[Coding Challenge] Special Elements in Matrix
This coding challenge was asked in Goldman Sachs coderpad coding interview round and also in the Syntel hackathon interview.
Problem Statement: Special Elements in Matrix
Given a matrix of size m*n, m denotes the row starting with index 0 and n denotes the column starting with index 0.
The matrix will hold distinct integers as elements.
We need to find a distinct number of positional elements which are either the minimum or maximum in their corresponding row or column.
Please return -1 if any row or any column has multiple minimum or maximum elements.
For example, given a matrix of size 3*3, the elements are stored as follows.
1 3 4 5 2 9 8 7 6
The expected output is 7.
In the above example, we identified the output as 7 based on below.
1 - minimum in row and column 4 - Maximum in row 2 - Minimum in column and row 9 - Maximum in row and column 8 - Maximum in row and column 7 - Maximum in column 6 - Minimum in row
m - integer - number of rows n - integer - number of columns m * n matrix
r - integer - result
0<m,n<100 Elements in the matrix are positive integers.
Programming Solution in Python:
Here is the code for special elements in matrix solved in Python.
# Complete the countSpecialElements function below. def countSpecialElements(matrix): nRows= len(matrix) nCount=0 for row in matrix: for indexCol, element in enumerate(row): if element==min(row) or element==max(row): if row.count(element)>1: return -1 nCount=nCount+1 else: listColumn= for indexRow in range(0, nRows): listColumn.append(matrix[indexRow][indexCol]) if element==min(listColumn) or element==max(listColumn): if listColumn.count(element)>1: return -1 nCount=nCount+1 return nCount if __name__ == '__main__': nCount = countSpecialElements([[1, 3, 4],[5, 2, 9],[8, 7, 6]]) print(nCount)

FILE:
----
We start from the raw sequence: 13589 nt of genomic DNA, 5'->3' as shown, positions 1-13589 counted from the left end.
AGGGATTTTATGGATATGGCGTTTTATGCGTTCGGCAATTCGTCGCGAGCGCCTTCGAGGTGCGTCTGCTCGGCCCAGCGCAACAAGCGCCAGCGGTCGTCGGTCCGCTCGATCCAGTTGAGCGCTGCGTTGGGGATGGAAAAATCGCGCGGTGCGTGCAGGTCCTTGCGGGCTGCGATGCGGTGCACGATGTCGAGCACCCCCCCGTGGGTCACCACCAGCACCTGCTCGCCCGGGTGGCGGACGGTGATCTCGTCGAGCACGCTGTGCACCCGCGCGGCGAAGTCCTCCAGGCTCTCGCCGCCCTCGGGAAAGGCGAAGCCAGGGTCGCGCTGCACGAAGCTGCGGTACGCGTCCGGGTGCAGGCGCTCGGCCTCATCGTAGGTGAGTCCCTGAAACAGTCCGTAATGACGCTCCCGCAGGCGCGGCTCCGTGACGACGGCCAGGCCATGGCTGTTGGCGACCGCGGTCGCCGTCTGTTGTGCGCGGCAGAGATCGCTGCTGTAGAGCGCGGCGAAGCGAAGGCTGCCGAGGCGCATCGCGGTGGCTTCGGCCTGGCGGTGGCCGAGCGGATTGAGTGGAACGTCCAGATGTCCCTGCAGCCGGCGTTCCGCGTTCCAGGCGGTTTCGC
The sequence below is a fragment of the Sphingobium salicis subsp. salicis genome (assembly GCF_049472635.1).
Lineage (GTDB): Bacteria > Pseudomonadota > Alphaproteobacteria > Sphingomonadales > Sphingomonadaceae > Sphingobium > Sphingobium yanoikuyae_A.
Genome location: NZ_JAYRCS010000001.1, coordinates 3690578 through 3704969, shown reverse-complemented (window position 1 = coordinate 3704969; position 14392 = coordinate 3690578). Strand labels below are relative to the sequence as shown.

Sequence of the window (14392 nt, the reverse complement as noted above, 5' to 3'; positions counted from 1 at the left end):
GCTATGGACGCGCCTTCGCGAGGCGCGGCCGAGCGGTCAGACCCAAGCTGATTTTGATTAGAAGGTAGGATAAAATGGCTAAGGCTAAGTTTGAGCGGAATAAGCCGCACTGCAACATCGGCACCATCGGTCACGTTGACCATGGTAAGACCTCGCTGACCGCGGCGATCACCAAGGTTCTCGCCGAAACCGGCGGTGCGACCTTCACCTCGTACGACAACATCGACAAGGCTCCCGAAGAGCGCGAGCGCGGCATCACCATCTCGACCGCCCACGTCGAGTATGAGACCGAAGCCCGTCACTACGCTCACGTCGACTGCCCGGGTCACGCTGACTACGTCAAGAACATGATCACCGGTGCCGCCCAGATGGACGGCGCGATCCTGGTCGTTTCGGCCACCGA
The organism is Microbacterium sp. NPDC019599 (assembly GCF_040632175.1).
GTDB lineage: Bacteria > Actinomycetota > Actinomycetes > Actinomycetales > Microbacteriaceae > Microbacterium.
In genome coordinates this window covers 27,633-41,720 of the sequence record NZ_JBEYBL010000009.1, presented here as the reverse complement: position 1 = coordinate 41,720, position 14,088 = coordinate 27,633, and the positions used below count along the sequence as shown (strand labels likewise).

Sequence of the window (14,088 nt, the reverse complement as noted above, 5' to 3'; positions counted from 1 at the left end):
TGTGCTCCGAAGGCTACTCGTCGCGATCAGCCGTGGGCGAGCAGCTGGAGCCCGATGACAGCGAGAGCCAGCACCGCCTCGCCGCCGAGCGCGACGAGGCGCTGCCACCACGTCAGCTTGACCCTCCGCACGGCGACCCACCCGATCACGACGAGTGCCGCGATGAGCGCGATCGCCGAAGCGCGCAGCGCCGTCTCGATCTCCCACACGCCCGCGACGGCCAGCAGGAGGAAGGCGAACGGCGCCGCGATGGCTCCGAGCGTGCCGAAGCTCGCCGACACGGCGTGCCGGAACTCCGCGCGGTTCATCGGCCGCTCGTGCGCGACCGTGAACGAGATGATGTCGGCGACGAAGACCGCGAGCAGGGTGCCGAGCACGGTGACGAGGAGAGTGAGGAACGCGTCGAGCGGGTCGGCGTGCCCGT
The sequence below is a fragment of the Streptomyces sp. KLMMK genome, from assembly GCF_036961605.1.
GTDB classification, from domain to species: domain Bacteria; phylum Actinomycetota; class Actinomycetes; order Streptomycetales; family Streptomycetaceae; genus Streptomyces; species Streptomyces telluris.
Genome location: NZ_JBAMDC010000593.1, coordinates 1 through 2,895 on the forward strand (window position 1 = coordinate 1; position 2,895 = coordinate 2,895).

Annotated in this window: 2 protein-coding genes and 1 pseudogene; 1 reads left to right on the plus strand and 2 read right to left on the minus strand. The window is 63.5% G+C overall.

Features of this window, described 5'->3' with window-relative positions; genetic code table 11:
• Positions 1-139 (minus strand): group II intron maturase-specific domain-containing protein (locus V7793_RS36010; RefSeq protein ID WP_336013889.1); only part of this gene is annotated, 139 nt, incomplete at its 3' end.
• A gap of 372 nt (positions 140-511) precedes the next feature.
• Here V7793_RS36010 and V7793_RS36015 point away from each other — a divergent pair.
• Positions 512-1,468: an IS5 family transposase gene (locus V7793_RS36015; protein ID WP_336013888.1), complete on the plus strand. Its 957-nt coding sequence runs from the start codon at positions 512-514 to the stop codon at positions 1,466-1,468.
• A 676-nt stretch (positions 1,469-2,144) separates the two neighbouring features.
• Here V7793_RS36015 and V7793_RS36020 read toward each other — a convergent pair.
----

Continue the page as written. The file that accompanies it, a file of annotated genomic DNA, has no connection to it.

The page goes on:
In Python, matrix elements are stored as a nested list. To solve this kind of problem, you should have a good understanding of the list and its methods.
If you are solving this coding question in a competitive test round, consider all boundary cases.
There was one more question was asked in the Goldman Sachs coding round- Secure My Conversation.